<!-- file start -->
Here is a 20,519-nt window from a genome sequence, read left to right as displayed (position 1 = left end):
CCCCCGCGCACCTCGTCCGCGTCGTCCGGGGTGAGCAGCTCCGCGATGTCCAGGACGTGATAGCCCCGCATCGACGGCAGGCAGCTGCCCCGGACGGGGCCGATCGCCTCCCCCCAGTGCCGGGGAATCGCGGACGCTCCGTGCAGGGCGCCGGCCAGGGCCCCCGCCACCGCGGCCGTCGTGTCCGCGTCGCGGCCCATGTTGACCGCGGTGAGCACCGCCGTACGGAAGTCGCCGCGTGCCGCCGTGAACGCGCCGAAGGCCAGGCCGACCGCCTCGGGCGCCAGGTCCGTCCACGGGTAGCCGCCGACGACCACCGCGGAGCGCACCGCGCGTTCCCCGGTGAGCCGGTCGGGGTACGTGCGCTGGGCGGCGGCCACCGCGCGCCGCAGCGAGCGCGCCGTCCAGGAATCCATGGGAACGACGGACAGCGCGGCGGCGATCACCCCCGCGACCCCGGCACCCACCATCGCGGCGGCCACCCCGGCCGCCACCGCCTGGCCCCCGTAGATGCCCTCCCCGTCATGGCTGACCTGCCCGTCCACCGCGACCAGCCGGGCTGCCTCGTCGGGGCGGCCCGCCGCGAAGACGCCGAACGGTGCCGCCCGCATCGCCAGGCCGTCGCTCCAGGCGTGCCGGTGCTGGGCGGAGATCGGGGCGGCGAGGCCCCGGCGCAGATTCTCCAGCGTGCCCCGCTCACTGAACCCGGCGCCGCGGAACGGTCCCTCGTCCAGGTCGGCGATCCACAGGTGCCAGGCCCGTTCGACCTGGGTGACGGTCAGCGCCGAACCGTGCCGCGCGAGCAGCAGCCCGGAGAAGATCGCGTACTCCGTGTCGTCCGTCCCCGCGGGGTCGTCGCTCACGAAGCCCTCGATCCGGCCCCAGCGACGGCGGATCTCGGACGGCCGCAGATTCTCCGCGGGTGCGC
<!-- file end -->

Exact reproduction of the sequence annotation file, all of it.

Here is a 20,519-nt window from a genome sequence, read left to right as displayed (position 1 = left end):
CCCCCGCGCACCTCGTCCGCGTCGTCCGGGGTGAGCAGCTCCGCGATGTCCAGGACGTGATAGCCCCGCATCGACGGCAGGCAGCTGCCCCGGACGGGGCCGATCGCCTCCCCCCAGTGCCGGGGAATCGCGGACGCTCCGTGCAGGGCGCCGGCCAGGGCCCCCGCCACCGCGGCCGTCGTGTCCGCGTCGCGGCCCATGTTGACCGCGGTGAGCACCGCCGTACGGAAGTCGCCGCGTGCCGCCGTGAACGCGCCGAAGGCCAGGCCGACCGCCTCGGGCGCCAGGTCCGTCCACGGGTAGCCGCCGACGACCACCGCGGAGCGCACCGCGCGTTCCCCGGTGAGCCGGTCGGGGTACGTGCGCTGGGCGGCGGCCACCGCGCGCCGCAGCGAGCGCGCCGTCCAGGAATCCATGGGAACGACGGACAGCGCGGCGGCGATCACCCCCGCGACCCCGGCACCCACCATCGCGGCGGCCACCCCGGCCGCCACCGCCTGGCCCCCGTAGATGCCCTCCCCGTCATGGCTGACCTGCCCGTCCACCGCGACCAGCCGGGCTGCCTCGTCGGGGCGGCCCGCCGCGAAGACGCCGAACGGTGCCGCCCGCATCGCCAGGCCGTCGCTCCAGGCGTGCCGGTGCTGGGCGGAGATCGGGGCGGCGAGGCCCCGGCGCAGATTCTCCAGCGTGCCCCGCTCACTGAACCCGGCGCCGCGGAACGGTCCCTCGTCCAGGTCGGCGATCCACAGGTGCCAGGCCCGTTCGACCTGGGTGACGGTCAGCGCCGAACCGTGCCGCGCGAGCAGCAGCCCGGAGAAGATCGCGTACTCCGTGTCGTCCGTCCCCGCGGGGTCGTCGCTCACGAAGCCCTCGATCCGGCCCCAGCGACGGCGGATCTCGGACGGCCGCAGATTCTCCGCGGGTGCGC